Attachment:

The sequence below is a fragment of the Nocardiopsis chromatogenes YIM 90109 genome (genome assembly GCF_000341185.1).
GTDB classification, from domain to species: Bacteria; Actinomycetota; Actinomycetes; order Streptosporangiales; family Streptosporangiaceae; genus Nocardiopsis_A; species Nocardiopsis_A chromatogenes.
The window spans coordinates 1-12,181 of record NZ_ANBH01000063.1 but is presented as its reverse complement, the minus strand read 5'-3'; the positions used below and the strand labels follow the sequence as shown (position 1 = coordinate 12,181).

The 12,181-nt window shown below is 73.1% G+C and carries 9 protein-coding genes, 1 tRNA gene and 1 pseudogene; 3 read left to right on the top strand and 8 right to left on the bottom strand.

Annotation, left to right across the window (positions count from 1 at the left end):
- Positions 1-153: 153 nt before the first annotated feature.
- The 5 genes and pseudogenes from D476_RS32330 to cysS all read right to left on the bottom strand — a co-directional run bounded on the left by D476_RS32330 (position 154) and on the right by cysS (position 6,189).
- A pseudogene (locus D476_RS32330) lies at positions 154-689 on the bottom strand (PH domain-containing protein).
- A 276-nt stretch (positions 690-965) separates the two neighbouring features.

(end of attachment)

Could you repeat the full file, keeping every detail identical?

The sequence below is a fragment of the Nocardiopsis chromatogenes YIM 90109 genome (genome assembly GCF_000341185.1).
GTDB classification, from domain to species: Bacteria; Actinomycetota; Actinomycetes; order Streptosporangiales; family Streptosporangiaceae; genus Nocardiopsis_A; species Nocardiopsis_A chromatogenes.
The window spans coordinates 1-12,181 of record NZ_ANBH01000063.1 but is presented as its reverse complement, the minus strand read 5'-3'; the positions used below and the strand labels follow the sequence as shown (position 1 = coordinate 12,181).

The 12,181-nt window shown below is 73.1% G+C and carries 9 protein-coding genes, 1 tRNA gene and 1 pseudogene; 3 read left to right on the top strand and 8 right to left on the bottom strand.

Annotation, left to right across the window (positions count from 1 at the left end):
- Positions 1-153: 153 nt before the first annotated feature.
- The 5 genes and pseudogenes from D476_RS32330 to cysS all read right to left on the bottom strand — a co-directional run bounded on the left by D476_RS32330 (position 154) and on the right by cysS (position 6,189).
- A pseudogene (locus D476_RS32330) lies at positions 154-689 on the bottom strand (PH domain-containing protein).
- A 276-nt stretch (positions 690-965) separates the two neighbouring features.